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M.Besant E.Walter
Jerusalem, the city of Herod and Saladin


Sir John Froissart's Chronicles of England, France, Spain and the Ajoining Countries from the latter part of the reign of Edward II to the coronation of Henry IV in 12 volumes 

Chronicles of Enguerrand De Monstrelet (Sir John Froissart's Chronicles continuation) in 13 volumes 

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M.Besant E.Walter
Jerusalem, the city of Herod and Saladin
page 43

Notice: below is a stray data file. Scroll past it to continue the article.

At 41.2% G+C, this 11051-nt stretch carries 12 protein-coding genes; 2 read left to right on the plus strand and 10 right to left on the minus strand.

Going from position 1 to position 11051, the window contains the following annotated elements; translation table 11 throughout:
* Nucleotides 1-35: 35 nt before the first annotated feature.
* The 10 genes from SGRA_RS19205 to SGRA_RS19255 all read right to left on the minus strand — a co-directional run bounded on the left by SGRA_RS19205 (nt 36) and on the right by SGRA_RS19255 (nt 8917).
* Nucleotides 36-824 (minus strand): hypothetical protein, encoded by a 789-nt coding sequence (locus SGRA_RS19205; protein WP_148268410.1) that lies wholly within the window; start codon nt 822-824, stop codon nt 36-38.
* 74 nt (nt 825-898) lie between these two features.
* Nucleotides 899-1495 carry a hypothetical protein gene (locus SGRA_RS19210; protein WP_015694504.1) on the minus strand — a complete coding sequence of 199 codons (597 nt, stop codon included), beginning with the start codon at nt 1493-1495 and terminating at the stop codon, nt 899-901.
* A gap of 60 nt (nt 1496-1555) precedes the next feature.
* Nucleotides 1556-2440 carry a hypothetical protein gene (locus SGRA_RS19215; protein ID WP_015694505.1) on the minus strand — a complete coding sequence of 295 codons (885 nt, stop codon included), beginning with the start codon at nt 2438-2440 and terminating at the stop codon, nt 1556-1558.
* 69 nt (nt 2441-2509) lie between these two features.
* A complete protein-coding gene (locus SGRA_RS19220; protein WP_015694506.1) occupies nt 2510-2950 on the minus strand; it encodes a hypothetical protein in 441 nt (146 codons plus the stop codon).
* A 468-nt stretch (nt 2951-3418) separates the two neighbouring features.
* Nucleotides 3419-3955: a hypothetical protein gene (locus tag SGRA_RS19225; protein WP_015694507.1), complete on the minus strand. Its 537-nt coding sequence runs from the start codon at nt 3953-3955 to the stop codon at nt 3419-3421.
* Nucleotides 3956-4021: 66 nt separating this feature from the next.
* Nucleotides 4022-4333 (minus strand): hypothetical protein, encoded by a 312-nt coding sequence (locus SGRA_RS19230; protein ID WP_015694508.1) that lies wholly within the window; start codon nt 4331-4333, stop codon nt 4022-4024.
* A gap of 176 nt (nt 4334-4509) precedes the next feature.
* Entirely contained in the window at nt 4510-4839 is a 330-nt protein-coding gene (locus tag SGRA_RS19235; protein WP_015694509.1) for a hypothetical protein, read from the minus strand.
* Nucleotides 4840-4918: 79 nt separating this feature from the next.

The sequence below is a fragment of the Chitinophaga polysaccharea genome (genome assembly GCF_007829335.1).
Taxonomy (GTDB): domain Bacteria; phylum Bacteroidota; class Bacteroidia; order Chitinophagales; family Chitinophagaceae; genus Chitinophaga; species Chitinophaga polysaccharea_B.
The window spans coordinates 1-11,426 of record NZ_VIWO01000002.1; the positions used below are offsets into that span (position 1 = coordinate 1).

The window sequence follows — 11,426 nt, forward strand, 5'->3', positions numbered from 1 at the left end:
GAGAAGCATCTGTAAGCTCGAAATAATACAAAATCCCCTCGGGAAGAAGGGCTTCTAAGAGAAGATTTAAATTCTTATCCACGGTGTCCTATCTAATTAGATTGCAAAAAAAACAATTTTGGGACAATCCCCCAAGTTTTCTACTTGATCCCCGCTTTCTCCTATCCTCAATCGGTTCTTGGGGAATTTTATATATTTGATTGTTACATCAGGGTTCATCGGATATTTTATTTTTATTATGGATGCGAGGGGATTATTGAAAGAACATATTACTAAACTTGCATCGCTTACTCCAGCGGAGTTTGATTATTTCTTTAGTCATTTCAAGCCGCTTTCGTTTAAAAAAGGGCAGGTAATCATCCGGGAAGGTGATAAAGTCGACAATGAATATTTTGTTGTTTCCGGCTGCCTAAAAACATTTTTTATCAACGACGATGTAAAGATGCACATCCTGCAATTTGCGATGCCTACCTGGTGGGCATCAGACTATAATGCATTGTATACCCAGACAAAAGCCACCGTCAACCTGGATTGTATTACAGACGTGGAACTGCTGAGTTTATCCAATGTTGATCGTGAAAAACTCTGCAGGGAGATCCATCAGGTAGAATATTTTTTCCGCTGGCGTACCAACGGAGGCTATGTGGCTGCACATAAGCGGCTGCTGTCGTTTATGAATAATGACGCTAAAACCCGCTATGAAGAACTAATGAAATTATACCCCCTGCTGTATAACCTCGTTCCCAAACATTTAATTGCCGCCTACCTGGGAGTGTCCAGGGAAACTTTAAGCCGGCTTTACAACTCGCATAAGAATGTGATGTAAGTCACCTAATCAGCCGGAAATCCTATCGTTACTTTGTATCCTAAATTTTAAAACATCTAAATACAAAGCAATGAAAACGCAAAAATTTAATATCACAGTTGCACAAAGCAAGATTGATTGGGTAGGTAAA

FAILURE OF THE DAILY SACRIFICE. 37 fight was killed by the Jews. His followers were also either killed or wounded. Two days afterwards " twelve of the men who were in the front," to give the story in Josephus's own words, " got together, and calling to them the standard-bearer of the fifth legion and two Others of a troop of horse, and one trumpeter, went out noiselessly about the ninth hour of the night through the ruins to the tower of Antonia. They found the guards of the place asleep, cut their throats, got possession of the wall, and ordered the trumpeter to sound his trumpet. Upon this the rest of the guard got up suddenly and ran away before anybody could see how many they were who had got into tbe tower." Titus heard the signal and came to the place. The Jews, in their haste to escape, fell themselves into the mine which John had dug under the banks ; they rallied again, however, at the entrance of the Temple,, and the most determined fight, in a narrow and confined space, took place there. The Temple was not to fall quite yet, and after a whole day's battle the Eomans had to fall back, masters, however, of Antonia. a ver July 17 "^u^ o y daily sacrifice failed for the first time, and with it the spirit of the starving besieged. The end, now, was not far off. In seven days nearly the whole of Antonia, excepting the south-east tower, was pulled down and a broad way opened for tbe Eoman army to march to the attack of the Temple. Cloisters, as we have seen, united the fortress with the Temple, and along these either on the flat roofs or along the galleries.* And now many of the priests and higher classes deserted the falling city and threw themselves upon the clemency of Titus. They were received with kindness and sent to Gophna. John's last resource was to pretend they * Mr. Lewin makes this very clear. It seems to us to "be made still clearer by taking his graphic description and applying it to any plan which follows the old traditions.

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